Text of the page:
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rious and opposite apprehensions in different persons. Now if we examine what idea the free-thinker entertains of our established Religion, we shall find it a bundle of superstitions, absurdities, tyranny, and priestcraft, carrying such an improbability of being the work of God, as perhaps no reasonable man would think overcome by the evidences alleged: therefore it is a mercy to the unbeliever, that these evidences are not more glaring, because they might mislead him into a Religion he is much better without, than if he received it in that disfigured state whereinto it has been cast by his misapprehension.

13. Then the other improbability, of relations being made or defended and gaining ground without sufficient evidence, may likewise receive abatement by the circumstances found to attend it. Interest may engage men to impose upon others, and the desire of ingratiating with the powerful or the populace, raise defenders to an opinion they do not believe. Good policy will sometimes suggest inventions to keep an ignorant people in order, who could not be brought to see the benefit of regularity and concord : and the reputation of an able disputant urges some to maintain a point without ever considering it calmly. Notions early imbibed, and never called in question among the company usually conversed with, or having a connection with the profession engaged in, will often give a secret bias to the honestest minds to support what they esteemed the common cause. A fondness for the miraculous, interwoven in many constitutions, has a surprising efficacy upon the imagination, changing the nature of things, and making their very improbability a motive for believing them. I have myself heard stories of apparitions, deaths foreboded by the party being seen in two places at once, and the like,,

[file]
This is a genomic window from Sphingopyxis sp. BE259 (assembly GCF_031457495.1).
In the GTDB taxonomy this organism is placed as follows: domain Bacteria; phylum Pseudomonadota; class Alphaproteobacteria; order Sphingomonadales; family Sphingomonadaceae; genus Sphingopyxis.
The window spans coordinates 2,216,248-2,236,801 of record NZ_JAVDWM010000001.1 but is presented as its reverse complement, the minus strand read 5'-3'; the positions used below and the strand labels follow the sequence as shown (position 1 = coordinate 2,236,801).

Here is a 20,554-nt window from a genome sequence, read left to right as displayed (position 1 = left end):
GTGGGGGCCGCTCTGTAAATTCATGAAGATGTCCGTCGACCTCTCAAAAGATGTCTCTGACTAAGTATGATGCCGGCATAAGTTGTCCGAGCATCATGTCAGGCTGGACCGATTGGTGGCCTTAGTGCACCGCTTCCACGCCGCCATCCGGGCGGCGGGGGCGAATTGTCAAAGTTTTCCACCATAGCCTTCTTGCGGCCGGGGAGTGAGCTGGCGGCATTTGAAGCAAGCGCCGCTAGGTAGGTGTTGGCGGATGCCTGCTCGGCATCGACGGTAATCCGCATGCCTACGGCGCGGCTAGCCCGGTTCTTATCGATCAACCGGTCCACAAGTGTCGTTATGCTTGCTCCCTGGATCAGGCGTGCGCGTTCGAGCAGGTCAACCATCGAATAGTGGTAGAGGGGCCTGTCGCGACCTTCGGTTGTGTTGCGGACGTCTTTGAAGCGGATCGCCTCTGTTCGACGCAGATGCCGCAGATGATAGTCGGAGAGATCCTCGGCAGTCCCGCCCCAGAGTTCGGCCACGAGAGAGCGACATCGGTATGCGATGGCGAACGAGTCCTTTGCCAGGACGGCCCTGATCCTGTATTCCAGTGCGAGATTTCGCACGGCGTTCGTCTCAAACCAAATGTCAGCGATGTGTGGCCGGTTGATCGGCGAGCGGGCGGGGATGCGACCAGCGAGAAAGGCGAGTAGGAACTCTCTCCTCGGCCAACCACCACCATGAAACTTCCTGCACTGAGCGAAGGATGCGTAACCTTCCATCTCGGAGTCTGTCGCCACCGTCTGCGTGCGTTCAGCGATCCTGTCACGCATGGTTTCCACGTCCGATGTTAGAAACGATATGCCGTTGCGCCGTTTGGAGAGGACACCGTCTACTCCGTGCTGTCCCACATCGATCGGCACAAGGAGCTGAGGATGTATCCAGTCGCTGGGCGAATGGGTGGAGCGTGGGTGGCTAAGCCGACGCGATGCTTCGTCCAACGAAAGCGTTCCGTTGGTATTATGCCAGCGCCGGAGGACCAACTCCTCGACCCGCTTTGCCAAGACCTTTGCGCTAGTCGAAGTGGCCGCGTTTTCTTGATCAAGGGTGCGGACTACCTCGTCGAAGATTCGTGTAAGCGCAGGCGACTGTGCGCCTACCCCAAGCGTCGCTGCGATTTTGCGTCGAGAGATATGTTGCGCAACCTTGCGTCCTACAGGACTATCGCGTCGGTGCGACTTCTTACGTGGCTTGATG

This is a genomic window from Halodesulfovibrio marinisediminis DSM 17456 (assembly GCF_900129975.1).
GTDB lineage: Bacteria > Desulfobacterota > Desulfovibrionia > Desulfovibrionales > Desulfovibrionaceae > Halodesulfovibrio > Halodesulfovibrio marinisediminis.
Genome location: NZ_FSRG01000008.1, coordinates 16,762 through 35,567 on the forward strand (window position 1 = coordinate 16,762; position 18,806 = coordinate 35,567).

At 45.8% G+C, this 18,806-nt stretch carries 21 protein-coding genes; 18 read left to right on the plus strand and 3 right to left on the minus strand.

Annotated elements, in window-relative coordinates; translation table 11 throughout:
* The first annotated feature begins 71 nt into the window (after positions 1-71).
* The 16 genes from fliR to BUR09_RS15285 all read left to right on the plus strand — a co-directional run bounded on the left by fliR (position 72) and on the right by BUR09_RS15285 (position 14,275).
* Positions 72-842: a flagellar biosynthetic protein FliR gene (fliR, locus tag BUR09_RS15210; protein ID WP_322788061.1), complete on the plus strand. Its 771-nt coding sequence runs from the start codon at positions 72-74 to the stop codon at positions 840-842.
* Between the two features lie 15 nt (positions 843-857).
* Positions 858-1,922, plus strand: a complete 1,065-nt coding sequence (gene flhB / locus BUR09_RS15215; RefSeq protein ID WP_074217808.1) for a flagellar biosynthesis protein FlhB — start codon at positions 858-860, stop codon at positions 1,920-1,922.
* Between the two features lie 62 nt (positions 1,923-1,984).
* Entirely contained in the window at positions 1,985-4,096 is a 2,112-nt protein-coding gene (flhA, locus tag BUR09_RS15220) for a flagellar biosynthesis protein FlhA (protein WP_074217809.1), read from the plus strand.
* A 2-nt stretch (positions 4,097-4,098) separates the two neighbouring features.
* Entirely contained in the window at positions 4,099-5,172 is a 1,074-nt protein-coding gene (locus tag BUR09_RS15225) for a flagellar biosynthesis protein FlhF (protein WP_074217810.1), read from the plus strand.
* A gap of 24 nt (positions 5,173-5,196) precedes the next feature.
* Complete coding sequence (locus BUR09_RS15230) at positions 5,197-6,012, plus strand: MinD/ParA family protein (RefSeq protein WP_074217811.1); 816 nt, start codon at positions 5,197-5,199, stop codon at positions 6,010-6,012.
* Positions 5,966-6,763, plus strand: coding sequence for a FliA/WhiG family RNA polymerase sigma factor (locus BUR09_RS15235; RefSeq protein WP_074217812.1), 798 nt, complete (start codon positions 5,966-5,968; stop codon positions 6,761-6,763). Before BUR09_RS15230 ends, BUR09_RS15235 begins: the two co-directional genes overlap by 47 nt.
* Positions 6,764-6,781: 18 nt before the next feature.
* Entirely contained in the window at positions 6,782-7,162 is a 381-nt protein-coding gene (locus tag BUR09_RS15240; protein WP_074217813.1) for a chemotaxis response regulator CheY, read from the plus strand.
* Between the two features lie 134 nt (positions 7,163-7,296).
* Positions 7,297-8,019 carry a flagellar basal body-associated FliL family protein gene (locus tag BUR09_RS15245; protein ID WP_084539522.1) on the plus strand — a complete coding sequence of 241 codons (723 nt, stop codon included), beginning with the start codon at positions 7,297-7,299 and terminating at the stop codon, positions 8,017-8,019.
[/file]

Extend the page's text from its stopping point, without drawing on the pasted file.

upon testimony that would have convinced me of any common fact without leaving the least shadow of doubt, and this by persons who I was satisfied had no artifice nor intention to deceive me. And when this happens to be the national humor, one may expect it should run far greater lengths than we can have experienced in this country of reason and ridicule, which for once may very properly join in alliance against such an enemy.

But where such propensity is seconded by religious zeal, it is easy to imagine what wonders they may work by their united force, perverting the senses to give false evidence, falsifying the records of the memory, making men undesignedly add circum-. stances that never happened to a real transaction, pick up stories from anybody upon the slightest foundation, and report them again confidently as of their own knowledge. For every miracle full evidenced would be an incontestible proof of the being and dominion of a God, therefore all remissness in believing or defending it, is looked upon as the sin of Atheism : which produces a positiveness and eagerness of assertion that nothing can compare with, except party zeal. Now whoever would go through a full and fair examination of supernatural history, ought to take all these things into consideration, and give them each their just and proper weight in determining his judgment.

14. It is not my business to apply any of these circumstances, nor to poise their respective weights in particular cases, for this belongs rather to ecclesiastical history and knowledge of the world, than to philosophy: it would be carrying the shoe-inaker beyond his last, and encroaching upon the province of divines. They may please to consider, it is service enough for one private man to have acted as pioneer, endeavoring to level that intrenchment of absolute incredibility wherewith the enemy used to keep them at a distance, so that they may come directly to a general action : and to have reminded them of the several quarters in the adverse camp, that they may take care to make the action general, and not in the hurry of pursuit leave vacant spaces unoccupied, where the enemy rallying from time to time may renew the fight unexpectedly.